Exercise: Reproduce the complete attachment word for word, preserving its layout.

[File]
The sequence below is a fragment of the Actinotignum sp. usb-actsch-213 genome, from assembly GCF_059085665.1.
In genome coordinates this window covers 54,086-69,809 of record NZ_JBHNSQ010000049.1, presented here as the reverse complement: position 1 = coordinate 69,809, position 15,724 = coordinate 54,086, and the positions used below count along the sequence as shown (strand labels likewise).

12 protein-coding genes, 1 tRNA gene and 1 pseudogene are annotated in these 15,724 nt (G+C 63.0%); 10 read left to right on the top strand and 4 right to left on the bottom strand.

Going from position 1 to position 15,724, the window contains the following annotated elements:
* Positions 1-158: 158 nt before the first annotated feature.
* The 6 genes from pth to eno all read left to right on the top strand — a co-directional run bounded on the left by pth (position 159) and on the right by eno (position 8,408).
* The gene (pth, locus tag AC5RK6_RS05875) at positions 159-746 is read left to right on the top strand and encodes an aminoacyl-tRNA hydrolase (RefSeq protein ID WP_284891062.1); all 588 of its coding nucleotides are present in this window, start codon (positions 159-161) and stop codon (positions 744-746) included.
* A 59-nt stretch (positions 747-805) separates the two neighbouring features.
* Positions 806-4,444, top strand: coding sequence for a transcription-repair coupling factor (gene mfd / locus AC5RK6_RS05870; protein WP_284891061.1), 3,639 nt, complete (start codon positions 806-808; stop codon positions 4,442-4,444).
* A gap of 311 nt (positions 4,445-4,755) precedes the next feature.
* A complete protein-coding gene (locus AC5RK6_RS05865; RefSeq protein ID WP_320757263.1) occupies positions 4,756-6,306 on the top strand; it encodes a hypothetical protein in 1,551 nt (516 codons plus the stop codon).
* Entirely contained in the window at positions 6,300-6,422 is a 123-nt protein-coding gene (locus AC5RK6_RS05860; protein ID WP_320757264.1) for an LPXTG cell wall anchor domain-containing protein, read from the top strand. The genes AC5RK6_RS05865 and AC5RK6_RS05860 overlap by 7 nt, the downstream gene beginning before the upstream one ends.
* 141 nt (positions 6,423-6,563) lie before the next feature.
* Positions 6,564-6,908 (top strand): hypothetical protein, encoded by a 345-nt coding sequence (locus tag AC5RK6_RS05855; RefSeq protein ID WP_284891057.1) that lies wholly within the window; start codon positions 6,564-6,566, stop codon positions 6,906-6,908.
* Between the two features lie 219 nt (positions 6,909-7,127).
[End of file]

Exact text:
The sequence below is a fragment of the Actinotignum sp. usb-actsch-213 genome, from assembly GCF_059085665.1.
In genome coordinates this window covers 54,086-69,809 of record NZ_JBHNSQ010000049.1, presented here as the reverse complement: position 1 = coordinate 69,809, position 15,724 = coordinate 54,086, and the positions used below count along the sequence as shown (strand labels likewise).

12 protein-coding genes, 1 tRNA gene and 1 pseudogene are annotated in these 15,724 nt (G+C 63.0%); 10 read left to right on the top strand and 4 right to left on the bottom strand.

Going from position 1 to position 15,724, the window contains the following annotated elements:
* Positions 1-158: 158 nt before the first annotated feature.
* The 6 genes from pth to eno all read left to right on the top strand — a co-directional run bounded on the left by pth (position 159) and on the right by eno (position 8,408).
* The gene (pth, locus tag AC5RK6_RS05875) at positions 159-746 is read left to right on the top strand and encodes an aminoacyl-tRNA hydrolase (RefSeq protein ID WP_284891062.1); all 588 of its coding nucleotides are present in this window, start codon (positions 159-161) and stop codon (positions 744-746) included.
* A 59-nt stretch (positions 747-805) separates the two neighbouring features.
* Positions 806-4,444, top strand: coding sequence for a transcription-repair coupling factor (gene mfd / locus AC5RK6_RS05870; protein WP_284891061.1), 3,639 nt, complete (start codon positions 806-808; stop codon positions 4,442-4,444).
* A gap of 311 nt (positions 4,445-4,755) precedes the next feature.
* A complete protein-coding gene (locus AC5RK6_RS05865; RefSeq protein ID WP_320757263.1) occupies positions 4,756-6,306 on the top strand; it encodes a hypothetical protein in 1,551 nt (516 codons plus the stop codon).
* Entirely contained in the window at positions 6,300-6,422 is a 123-nt protein-coding gene (locus AC5RK6_RS05860; protein ID WP_320757264.1) for an LPXTG cell wall anchor domain-containing protein, read from the top strand. The genes AC5RK6_RS05865 and AC5RK6_RS05860 overlap by 7 nt, the downstream gene beginning before the upstream one ends.
* 141 nt (positions 6,423-6,563) lie before the next feature.
* Positions 6,564-6,908 (top strand): hypothetical protein, encoded by a 345-nt coding sequence (locus tag AC5RK6_RS05855; RefSeq protein ID WP_284891057.1) that lies wholly within the window; start codon positions 6,564-6,566, stop codon positions 6,906-6,908.
* Between the two features lie 219 nt (positions 6,909-7,127).